3.1.7. Table III provides yield and reaction time data for the conversion of tertiary-butanol in boiling THF with lithium cubes of 1 cm square containing 0.0035 or 0.69% by weight of sodium and Table IV provides data for such conversion wherein lithium rods of 2.54 cm (0.5 inch) x 1 cm is used, which contains <0.01 or 0.74% by weight of sodium.

As Table III and Table IV provide only data for the conversion of tertiary-butanol with lithium very much below the claimed upper limit of 0.6% of sodium, those data are not suitable for showing that acceptable yields and reaction times are obtained by the use of lithium containing any amount of sodium less than 0.6% by weight of sodium and, thus, the criticality of the claimed 0.6% sodium content. Moreover, since none of the data provided in Tables III and IV concern the conversion of tertiary-butanol with lithium bulk metal pieces of a weight of 0.5 grams or less per piece, those data are also not suitable for showing the criticality of the weight of the lithium bulk metal pieces used.

3.1.8. Consequently, starting from document (2), the problem effectively solved by the claimed process can only be seen in the provision of a further process for preparing a solution of a lithium tertiary-alkoxide by converting a tertiary-alcohol with lithium.

3.1.9. It remains, thus, to be decided, whether in the light of the teachings of the cited documents a skilled person seeking to solve the problem defined in point 3.1.8 would have arrived at the process of Claim 1 in an obvious way or not.

3.1.10. From document (2) it may be deduced (see point 3.1.1 above) that lithium tertiary-butoxides may be prepared under an inert atmosphere by reacting lithium bulk metal with tertiary-butanol at a mole ratio of 1.2 to 1 in THF at the boiling point of THF (66°C) and separating the butoxide solution from the remaining solids. The only information about the lithium used is, that it is used in form of a wire with a diameter of approximately 0.5 mm without, however, indicating its purity grade.

However, as reported in the patent in suit (see page 3, lines 33 to 38) common commercially available lithium metal rods and ingots all have a weight greater than 0.5. grams per piece. Moreover, from the common general knowledge, as represented by document

(3) Ullmann's Encyclopedia of Industrial Chemistry, fifth edition, VCH Verlag-GmbH, Weinheim 1990, Band A15, pages 393 to 414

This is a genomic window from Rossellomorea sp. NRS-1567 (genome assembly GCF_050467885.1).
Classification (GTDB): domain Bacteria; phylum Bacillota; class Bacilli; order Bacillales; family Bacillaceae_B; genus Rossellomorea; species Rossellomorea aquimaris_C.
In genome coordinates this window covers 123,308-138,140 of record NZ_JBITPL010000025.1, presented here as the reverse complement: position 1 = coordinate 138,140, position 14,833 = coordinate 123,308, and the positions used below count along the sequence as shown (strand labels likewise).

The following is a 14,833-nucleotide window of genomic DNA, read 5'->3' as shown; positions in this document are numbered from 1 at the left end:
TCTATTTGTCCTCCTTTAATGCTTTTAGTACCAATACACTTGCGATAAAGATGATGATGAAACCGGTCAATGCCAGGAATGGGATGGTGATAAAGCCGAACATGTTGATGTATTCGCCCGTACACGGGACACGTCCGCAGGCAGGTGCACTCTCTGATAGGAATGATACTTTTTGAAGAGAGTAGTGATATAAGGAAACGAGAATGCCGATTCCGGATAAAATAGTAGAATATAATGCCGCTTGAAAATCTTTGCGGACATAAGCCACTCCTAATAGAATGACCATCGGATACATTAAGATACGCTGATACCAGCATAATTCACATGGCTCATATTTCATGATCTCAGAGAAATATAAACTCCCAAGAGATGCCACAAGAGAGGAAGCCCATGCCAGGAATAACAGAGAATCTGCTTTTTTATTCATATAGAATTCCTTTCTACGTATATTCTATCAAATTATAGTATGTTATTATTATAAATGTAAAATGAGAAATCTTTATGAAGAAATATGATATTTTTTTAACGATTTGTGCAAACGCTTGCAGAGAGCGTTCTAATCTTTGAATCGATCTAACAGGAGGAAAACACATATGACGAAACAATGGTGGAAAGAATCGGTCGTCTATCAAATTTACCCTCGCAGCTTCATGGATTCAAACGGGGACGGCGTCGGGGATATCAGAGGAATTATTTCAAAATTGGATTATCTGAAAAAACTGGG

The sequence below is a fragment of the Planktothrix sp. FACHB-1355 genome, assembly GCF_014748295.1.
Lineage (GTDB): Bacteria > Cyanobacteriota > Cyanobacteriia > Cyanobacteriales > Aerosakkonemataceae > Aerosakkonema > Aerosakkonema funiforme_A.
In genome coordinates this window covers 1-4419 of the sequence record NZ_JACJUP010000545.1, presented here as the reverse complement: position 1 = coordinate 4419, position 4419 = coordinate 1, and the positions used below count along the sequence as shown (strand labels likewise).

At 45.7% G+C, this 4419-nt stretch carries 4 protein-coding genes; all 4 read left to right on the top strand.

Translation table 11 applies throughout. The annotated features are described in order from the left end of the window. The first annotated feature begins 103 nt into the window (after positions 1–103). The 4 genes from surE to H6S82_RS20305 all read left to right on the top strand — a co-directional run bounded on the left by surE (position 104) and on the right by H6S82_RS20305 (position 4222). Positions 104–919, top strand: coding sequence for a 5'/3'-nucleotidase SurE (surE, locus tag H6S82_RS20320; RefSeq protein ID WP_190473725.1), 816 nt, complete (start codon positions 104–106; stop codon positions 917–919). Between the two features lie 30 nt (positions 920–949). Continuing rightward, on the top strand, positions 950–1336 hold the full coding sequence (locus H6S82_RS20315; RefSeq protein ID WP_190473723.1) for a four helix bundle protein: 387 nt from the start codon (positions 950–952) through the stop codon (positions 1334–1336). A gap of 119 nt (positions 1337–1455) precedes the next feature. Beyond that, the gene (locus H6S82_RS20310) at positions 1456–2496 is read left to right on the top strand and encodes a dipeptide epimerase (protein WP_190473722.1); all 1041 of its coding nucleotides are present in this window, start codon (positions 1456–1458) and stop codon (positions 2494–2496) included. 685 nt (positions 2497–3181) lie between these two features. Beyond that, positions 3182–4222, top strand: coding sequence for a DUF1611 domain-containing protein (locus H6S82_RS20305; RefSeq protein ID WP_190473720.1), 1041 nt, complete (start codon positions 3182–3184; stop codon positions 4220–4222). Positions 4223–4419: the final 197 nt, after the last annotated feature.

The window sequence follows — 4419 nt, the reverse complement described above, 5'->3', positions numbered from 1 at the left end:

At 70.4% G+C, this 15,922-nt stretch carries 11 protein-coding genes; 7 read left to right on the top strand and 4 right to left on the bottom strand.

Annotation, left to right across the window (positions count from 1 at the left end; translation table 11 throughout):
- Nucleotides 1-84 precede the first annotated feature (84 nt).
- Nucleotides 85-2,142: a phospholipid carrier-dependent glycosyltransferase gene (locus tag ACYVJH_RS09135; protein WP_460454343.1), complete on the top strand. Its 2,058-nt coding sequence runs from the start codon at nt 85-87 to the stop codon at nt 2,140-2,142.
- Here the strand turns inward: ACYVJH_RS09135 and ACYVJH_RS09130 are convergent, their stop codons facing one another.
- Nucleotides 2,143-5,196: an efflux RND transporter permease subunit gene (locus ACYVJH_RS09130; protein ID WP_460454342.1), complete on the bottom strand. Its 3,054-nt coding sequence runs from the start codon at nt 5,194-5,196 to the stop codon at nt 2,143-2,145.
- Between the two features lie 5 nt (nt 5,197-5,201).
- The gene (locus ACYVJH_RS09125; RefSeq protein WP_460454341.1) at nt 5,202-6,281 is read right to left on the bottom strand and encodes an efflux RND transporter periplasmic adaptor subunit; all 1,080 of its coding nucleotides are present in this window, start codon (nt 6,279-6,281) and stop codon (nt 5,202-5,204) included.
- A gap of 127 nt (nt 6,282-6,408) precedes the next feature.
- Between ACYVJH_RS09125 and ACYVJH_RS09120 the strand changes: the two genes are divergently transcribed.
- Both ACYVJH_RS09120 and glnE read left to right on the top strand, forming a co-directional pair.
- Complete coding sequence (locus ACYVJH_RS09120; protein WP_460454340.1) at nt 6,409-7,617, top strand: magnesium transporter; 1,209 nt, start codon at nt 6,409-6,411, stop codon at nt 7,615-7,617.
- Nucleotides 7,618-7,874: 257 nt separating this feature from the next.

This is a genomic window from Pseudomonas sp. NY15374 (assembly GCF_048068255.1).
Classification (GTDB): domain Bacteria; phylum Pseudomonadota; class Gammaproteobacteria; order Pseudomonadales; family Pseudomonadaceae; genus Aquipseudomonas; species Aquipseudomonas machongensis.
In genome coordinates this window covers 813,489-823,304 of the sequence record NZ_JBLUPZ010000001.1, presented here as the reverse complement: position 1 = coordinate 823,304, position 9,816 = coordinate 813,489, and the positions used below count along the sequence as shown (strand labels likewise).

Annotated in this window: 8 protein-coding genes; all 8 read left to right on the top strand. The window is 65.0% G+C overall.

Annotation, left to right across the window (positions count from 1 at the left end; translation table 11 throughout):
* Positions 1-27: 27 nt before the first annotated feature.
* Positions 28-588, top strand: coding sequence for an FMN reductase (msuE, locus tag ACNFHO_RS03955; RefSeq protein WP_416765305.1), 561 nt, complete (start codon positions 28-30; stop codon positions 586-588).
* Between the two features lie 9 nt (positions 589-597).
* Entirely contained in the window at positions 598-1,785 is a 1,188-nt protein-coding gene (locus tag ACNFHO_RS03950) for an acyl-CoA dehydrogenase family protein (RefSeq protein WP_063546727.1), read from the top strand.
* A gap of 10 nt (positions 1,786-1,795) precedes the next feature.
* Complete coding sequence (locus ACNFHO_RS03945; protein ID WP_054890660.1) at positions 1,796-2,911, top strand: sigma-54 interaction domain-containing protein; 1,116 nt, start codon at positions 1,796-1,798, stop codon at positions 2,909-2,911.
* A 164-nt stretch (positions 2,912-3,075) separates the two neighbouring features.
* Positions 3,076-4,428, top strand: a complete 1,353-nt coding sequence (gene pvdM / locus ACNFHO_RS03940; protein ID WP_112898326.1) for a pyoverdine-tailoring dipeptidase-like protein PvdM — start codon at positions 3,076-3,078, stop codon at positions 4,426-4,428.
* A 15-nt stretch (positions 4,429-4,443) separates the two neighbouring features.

it is known that lithium metal of standard grade contains ca. 0.5% sodium while the purer battery grade lithium contains less than 200 ppm of sodium.

Thus, starting from the information given in document (2), a skilled person would have chosen standard grade lithium in a commercially available form in order to solve the problem as stated in point 3.1.8 above and thus come to the claimed process.

It is true, that the reaction of tertiary-butanol with lithium described in document (2) was conducted during 15. hours, whereas in the claimed process the reaction time is 1 to 10 hours. However, since the problem to be solved by the claimed process can only be seen as providing a further process (see point 3.1.8 above) without requiring any particular yield, the reaction time cannot be considered a relevant or critical feature in the claimed process, which contributes to the solution of the problem. Such features are, according to the established case law of the Boards of Appeal, not to be considered in assessing inventive step of a combination of features (T 37/82 OJ EPO 1984, 71, Reasons 3).

3.1.11. Consequently, the process of Claim 1 is an obvious solution to the problem underlying the patent in suit. Therefore, Claim 1 and, thus, the main request cannot be considered to meet the requirement of inventive step.

3.2. First, second and third auxiliary request

Since the wording of Claim 1 in any of those requests is identical with the wording of Claim 1 according to the main request, also those sets of claims cannot be considered to meet the requirement of inventive step.

ORDER

For these reasons it is decided that:

The appeal is dismissed